By Richard N. Velotta, Las Vegas Sun
The Internet has become a game-changer for the travel industry. But it was also a job-killer.
As the public became more familiar with researching travel options and booking plane tickets and hotel rooms online, people became their own travel agents.
Thousands of travel agency professionals lost their jobs, and small mom-and-pop agencies either were absorbed by giant travel companies or disappeared.
But today, small, home-based travel agencies have rebounded. Last week, more than 1,500 of the estimated 8,000 agents nationwide were in Las Vegas for the Home-Based Travel Agent Forum, attending seminars and panel discussions to better themselves as travel professionals.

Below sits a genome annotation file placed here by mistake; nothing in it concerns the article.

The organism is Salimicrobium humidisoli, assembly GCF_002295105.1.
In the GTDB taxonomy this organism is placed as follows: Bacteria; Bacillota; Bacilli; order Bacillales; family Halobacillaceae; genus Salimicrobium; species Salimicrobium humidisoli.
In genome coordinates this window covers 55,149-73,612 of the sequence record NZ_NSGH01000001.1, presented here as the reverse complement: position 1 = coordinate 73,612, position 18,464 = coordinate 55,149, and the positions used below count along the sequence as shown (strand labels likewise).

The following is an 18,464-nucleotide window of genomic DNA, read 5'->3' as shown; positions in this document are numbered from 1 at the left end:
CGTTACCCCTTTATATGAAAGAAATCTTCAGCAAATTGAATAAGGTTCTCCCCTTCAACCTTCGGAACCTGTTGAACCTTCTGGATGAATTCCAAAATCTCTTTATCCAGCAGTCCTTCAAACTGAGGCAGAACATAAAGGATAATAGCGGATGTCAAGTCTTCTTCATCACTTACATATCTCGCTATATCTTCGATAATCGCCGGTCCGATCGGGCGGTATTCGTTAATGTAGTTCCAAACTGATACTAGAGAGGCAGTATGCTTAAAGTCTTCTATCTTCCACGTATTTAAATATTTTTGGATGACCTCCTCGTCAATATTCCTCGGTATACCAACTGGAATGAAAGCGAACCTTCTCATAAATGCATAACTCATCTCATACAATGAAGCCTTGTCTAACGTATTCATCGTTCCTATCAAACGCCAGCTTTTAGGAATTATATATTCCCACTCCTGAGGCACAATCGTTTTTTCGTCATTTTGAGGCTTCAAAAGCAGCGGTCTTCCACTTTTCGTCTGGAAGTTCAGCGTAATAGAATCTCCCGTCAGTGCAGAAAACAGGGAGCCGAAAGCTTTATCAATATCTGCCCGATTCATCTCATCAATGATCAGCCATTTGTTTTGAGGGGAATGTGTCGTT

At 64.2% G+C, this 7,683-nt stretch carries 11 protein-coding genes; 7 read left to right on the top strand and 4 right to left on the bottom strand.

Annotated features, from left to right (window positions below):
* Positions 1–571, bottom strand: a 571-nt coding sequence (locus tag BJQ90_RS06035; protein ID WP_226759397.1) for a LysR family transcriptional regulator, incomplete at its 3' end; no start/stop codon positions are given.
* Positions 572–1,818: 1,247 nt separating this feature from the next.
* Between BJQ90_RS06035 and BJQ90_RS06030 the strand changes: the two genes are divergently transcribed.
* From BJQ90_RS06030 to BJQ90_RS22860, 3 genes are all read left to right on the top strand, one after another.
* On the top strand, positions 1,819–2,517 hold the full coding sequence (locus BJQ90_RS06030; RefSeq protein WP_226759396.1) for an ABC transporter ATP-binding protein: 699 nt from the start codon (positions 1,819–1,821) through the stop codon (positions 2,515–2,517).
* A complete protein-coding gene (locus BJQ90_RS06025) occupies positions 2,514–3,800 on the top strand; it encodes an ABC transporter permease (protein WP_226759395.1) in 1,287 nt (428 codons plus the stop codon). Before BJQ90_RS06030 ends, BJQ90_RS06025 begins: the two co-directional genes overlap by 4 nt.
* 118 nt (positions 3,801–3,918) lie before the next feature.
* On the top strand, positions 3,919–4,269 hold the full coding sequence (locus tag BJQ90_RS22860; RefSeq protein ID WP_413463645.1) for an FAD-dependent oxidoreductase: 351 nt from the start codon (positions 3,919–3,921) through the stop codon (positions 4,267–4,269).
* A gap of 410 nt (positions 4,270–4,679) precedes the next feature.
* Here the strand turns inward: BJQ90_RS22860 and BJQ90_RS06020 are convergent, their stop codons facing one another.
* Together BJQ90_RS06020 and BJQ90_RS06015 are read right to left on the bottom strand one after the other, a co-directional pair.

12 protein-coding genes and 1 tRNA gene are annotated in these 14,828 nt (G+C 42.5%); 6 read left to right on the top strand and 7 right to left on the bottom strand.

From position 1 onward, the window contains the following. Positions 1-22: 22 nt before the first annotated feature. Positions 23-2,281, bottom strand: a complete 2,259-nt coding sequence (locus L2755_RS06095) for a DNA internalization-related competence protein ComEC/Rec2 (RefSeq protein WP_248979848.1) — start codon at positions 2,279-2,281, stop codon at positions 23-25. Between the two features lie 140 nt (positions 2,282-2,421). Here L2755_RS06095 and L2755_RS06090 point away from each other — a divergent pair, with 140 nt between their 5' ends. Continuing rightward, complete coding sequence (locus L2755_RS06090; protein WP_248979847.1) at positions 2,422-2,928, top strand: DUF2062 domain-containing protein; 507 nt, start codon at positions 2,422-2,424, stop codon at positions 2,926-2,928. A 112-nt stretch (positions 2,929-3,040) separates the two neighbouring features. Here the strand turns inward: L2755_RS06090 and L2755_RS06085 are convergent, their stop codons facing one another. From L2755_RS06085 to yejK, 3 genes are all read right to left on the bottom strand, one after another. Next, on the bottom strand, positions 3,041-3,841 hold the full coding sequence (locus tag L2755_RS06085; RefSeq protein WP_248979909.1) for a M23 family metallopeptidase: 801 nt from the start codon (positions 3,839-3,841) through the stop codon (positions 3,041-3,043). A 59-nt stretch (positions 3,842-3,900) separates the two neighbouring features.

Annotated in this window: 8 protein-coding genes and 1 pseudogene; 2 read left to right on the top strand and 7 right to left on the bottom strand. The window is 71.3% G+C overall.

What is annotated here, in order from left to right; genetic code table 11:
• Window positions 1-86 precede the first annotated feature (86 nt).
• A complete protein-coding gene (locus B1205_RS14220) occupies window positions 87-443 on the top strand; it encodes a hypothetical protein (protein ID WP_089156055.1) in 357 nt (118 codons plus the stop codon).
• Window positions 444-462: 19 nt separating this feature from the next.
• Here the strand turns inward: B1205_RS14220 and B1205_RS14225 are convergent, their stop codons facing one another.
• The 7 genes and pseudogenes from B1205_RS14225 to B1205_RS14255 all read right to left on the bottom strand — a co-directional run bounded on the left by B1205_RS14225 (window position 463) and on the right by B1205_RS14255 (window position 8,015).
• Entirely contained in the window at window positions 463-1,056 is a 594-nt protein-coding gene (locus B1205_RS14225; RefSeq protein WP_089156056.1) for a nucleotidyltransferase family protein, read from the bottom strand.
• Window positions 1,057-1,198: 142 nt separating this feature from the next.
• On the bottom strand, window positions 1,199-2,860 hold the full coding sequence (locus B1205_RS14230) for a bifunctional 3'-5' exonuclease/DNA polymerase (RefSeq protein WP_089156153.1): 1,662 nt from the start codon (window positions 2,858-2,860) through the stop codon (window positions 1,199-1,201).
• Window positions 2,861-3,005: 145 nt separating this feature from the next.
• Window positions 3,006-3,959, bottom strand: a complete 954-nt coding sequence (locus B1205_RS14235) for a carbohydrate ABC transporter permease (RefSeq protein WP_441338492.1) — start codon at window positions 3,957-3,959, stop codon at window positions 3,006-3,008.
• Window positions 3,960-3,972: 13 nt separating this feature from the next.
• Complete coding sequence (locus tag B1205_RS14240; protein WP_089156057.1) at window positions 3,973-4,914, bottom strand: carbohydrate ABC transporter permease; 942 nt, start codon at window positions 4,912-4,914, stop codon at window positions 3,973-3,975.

“It’s a $100 billion industry today,” said Mark Murphy, president and CEO of Travalliance and a travel industry writer. “I don’t think people realize that 75 percent of cruises and tours and 60 percent of international travel are booked by travel agents who work from their homes.”
Melody Fee, vice president of the Outside Sales Support Network, which presents the travel agent forum — it debuted at the Venetian last year and is booked at the resort annually through 2016 — said that although some agents have struggled in the Internet era, many of those who have adapted are making six-figure salaries.
Murphy said the biggest challenge facing today’s home-based travel agents is marketing themselves. Most have thin advertising budgets and have a hard time telling potential customers about the services they offer.